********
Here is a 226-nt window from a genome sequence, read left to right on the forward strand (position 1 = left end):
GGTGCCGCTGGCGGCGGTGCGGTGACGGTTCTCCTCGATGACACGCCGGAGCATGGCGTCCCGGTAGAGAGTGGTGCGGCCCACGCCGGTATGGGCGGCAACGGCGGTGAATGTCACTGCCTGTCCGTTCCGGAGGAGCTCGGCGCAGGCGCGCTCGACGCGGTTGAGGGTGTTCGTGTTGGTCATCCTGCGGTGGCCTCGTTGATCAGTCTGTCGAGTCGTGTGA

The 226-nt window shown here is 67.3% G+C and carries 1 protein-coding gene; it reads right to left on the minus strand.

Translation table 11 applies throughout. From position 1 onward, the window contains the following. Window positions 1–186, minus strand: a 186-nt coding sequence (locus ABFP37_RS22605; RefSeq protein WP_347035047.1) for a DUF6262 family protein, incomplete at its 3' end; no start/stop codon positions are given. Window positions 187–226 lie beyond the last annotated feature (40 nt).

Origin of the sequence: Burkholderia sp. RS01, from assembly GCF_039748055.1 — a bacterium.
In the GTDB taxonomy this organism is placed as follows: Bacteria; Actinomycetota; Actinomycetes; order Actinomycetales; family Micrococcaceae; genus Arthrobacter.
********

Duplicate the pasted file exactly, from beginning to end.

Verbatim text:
Here is a 226-nt window from a genome sequence, read left to right on the forward strand (position 1 = left end):
GGTGCCGCTGGCGGCGGTGCGGTGACGGTTCTCCTCGATGACACGCCGGAGCATGGCGTCCCGGTAGAGAGTGGTGCGGCCCACGCCGGTATGGGCGGCAACGGCGGTGAATGTCACTGCCTGTCCGTTCCGGAGGAGCTCGGCGCAGGCGCGCTCGACGCGGTTGAGGGTGTTCGTGTTGGTCATCCTGCGGTGGCCTCGTTGATCAGTCTGTCGAGTCGTGTGA

The 226-nt window shown here is 67.3% G+C and carries 1 protein-coding gene; it reads right to left on the minus strand.

Translation table 11 applies throughout. From position 1 onward, the window contains the following. Window positions 1–186, minus strand: a 186-nt coding sequence (locus ABFP37_RS22605; RefSeq protein WP_347035047.1) for a DUF6262 family protein, incomplete at its 3' end; no start/stop codon positions are given. Window positions 187–226 lie beyond the last annotated feature (40 nt).

Origin of the sequence: Burkholderia sp. RS01, from assembly GCF_039748055.1 — a bacterium.
In the GTDB taxonomy this organism is placed as follows: Bacteria; Actinomycetota; Actinomycetes; order Actinomycetales; family Micrococcaceae; genus Arthrobacter.